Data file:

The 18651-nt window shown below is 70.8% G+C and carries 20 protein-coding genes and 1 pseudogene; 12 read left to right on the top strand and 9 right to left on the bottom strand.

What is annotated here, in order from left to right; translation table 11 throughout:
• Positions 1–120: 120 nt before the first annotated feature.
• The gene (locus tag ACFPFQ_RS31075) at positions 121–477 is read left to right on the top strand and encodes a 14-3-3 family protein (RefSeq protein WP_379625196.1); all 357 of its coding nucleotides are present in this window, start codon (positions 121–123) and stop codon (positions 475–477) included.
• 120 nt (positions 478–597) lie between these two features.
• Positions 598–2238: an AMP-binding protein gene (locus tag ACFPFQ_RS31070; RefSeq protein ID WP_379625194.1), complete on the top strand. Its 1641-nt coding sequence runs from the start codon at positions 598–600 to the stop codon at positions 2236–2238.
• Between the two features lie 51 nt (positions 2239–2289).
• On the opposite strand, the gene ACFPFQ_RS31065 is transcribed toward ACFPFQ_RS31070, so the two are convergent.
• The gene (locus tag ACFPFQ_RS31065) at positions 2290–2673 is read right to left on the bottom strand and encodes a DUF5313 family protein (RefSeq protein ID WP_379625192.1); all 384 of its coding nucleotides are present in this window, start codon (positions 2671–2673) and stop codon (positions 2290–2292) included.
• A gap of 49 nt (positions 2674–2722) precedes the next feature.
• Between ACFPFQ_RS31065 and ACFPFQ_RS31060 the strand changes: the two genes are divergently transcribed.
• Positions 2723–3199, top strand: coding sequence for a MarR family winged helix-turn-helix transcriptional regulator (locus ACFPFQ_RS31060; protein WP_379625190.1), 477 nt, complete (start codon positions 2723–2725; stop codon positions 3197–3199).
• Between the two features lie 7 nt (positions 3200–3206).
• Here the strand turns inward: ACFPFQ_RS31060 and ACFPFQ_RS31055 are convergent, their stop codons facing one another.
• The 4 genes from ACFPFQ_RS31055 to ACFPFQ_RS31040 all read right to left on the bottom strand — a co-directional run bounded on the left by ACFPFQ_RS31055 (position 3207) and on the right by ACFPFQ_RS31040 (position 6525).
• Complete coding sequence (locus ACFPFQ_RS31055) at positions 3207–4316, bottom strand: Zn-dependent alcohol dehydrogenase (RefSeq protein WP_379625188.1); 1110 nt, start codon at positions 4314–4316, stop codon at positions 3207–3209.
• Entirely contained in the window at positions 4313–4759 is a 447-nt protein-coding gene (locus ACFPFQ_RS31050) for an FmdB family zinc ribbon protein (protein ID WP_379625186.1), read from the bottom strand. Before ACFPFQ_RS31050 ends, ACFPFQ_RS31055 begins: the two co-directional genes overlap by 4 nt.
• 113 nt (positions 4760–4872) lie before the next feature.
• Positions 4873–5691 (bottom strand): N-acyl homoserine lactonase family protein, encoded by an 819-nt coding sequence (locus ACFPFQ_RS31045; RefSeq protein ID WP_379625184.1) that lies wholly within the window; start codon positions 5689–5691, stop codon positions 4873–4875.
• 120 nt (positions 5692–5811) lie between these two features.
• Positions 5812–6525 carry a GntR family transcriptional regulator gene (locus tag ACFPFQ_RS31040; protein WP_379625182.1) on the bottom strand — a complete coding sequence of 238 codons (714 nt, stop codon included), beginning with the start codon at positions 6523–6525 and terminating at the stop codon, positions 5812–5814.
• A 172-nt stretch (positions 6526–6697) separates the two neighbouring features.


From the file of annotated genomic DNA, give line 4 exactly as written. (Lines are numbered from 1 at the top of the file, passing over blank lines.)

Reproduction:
• The gene (locus tag ACFPFQ_RS31075) at positions 121–477 is read left to right on the top strand and encodes a 14-3-3 family protein (RefSeq protein WP_379625196.1); all 357 of its coding nucleotides are present in this window, start codon (positions 121–123) and stop codon (positions 475–477) included.